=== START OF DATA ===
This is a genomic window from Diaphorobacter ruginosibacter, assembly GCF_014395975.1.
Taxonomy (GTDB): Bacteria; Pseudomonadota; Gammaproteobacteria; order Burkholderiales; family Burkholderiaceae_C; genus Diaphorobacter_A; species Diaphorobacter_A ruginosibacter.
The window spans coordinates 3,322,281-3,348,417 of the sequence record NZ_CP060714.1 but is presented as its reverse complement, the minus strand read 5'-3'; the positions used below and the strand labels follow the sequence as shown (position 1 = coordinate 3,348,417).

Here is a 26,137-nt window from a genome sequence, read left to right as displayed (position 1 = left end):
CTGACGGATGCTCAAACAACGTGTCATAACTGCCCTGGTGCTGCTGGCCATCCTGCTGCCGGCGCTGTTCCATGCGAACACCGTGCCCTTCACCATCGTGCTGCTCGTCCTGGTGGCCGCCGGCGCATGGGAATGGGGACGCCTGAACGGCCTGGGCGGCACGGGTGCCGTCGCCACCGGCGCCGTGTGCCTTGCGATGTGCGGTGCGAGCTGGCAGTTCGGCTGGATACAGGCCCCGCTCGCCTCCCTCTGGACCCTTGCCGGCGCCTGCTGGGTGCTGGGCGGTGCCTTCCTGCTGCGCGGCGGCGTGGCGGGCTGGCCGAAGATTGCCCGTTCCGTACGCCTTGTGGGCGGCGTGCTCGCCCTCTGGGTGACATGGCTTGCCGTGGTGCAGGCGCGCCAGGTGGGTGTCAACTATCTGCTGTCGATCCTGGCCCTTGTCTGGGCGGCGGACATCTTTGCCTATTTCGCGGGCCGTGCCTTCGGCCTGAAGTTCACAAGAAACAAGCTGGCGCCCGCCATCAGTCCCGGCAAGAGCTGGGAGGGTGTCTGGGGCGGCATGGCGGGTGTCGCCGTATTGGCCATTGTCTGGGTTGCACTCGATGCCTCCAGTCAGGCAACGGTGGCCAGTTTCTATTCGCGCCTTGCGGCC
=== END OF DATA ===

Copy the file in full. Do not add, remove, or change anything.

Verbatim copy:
This is a genomic window from Diaphorobacter ruginosibacter, assembly GCF_014395975.1.
Taxonomy (GTDB): Bacteria; Pseudomonadota; Gammaproteobacteria; order Burkholderiales; family Burkholderiaceae_C; genus Diaphorobacter_A; species Diaphorobacter_A ruginosibacter.
The window spans coordinates 3,322,281-3,348,417 of the sequence record NZ_CP060714.1 but is presented as its reverse complement, the minus strand read 5'-3'; the positions used below and the strand labels follow the sequence as shown (position 1 = coordinate 3,348,417).

Here is a 26,137-nt window from a genome sequence, read left to right as displayed (position 1 = left end):
CTGACGGATGCTCAAACAACGTGTCATAACTGCCCTGGTGCTGCTGGCCATCCTGCTGCCGGCGCTGTTCCATGCGAACACCGTGCCCTTCACCATCGTGCTGCTCGTCCTGGTGGCCGCCGGCGCATGGGAATGGGGACGCCTGAACGGCCTGGGCGGCACGGGTGCCGTCGCCACCGGCGCCGTGTGCCTTGCGATGTGCGGTGCGAGCTGGCAGTTCGGCTGGATACAGGCCCCGCTCGCCTCCCTCTGGACCCTTGCCGGCGCCTGCTGGGTGCTGGGCGGTGCCTTCCTGCTGCGCGGCGGCGTGGCGGGCTGGCCGAAGATTGCCCGTTCCGTACGCCTTGTGGGCGGCGTGCTCGCCCTCTGGGTGACATGGCTTGCCGTGGTGCAGGCGCGCCAGGTGGGTGTCAACTATCTGCTGTCGATCCTGGCCCTTGTCTGGGCGGCGGACATCTTTGCCTATTTCGCGGGCCGTGCCTTCGGCCTGAAGTTCACAAGAAACAAGCTGGCGCCCGCCATCAGTCCCGGCAAGAGCTGGGAGGGTGTCTGGGGCGGCATGGCGGGTGTCGCCGTATTGGCCATTGTCTGGGTTGCACTCGATGCCTCCAGTCAGGCAACGGTGGCCAGTTTCTATTCGCGCCTTGCGGCC